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The McIntosh Red (or McIntosh; colloquially, the Mac) is an apple cultivar with red and green skin, a tart flavor, and tender white flesh. It ripens in late September. It is traditionally the most popular cultivar in Eastern Canada and New England, well known for the pink applesauce unpeeled McIntoshes make. It is also well-suited for cider and pies. It is common to find this cultivar packed in children’s lunches in North America owing to its small to medium size and longstanding reputation as a healthy snack.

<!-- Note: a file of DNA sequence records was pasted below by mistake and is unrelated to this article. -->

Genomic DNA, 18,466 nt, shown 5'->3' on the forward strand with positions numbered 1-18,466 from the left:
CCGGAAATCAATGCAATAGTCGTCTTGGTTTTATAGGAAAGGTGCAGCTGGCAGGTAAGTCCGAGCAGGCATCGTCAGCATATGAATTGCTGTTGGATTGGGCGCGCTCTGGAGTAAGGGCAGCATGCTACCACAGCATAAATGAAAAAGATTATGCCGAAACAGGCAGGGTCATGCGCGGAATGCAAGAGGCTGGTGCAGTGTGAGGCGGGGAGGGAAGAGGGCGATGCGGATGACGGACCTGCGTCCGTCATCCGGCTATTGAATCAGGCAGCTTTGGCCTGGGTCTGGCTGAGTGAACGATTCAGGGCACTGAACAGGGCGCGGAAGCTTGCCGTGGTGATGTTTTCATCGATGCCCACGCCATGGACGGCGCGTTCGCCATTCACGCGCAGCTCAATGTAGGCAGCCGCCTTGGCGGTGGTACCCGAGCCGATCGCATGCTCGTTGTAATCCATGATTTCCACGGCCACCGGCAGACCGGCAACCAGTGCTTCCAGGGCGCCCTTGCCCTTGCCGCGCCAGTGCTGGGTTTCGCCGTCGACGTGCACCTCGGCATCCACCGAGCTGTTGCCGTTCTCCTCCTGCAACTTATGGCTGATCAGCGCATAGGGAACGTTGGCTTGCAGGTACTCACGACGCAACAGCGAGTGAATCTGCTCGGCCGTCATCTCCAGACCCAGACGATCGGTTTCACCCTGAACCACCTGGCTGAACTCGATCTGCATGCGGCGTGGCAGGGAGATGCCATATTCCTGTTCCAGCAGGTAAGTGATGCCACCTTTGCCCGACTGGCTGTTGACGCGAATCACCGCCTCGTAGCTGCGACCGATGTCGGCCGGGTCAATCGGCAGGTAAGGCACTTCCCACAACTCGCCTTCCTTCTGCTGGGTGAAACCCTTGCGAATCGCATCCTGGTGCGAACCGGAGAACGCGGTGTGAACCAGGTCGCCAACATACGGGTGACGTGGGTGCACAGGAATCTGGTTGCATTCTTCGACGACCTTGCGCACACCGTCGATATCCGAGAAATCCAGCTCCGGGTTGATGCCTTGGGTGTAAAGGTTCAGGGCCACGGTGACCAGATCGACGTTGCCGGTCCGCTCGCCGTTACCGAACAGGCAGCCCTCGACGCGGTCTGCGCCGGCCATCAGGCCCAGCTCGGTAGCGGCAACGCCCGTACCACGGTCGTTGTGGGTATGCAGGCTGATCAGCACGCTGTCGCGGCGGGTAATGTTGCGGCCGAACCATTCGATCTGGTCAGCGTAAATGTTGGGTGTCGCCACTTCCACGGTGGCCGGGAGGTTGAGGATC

Every McIntosh apple has a direct lineage to a single tree discovered in 1796 by John McIntosh on his farm in Dundela, a hamlet near Morrisburg, in Dundas County, Ontario, Canada. He discovered the tree as one of 20 apple seedlings while clearing the farm, which he had just purchased. He transplanted the seedlings, cultivated them, and only one of them was still alive by 1830. The surviving apple tree lived until 1909. The oldest surviving descendant died on July 25, 2011. Offsprings of the Mac include, among many others, the firmer Macoun (a Jersey Black cross), the Spartan (recorded as a Newtown Pippin cross), the Cortland, the Empire, the Jonamac, the Jersey Mac and possibly the Paula Red. William Tyrrell Macoun of the Central Experimental Farm in Ottawa is credited with popularizing this variety of apple in Canada. The Apple Macintosh is named after this apple.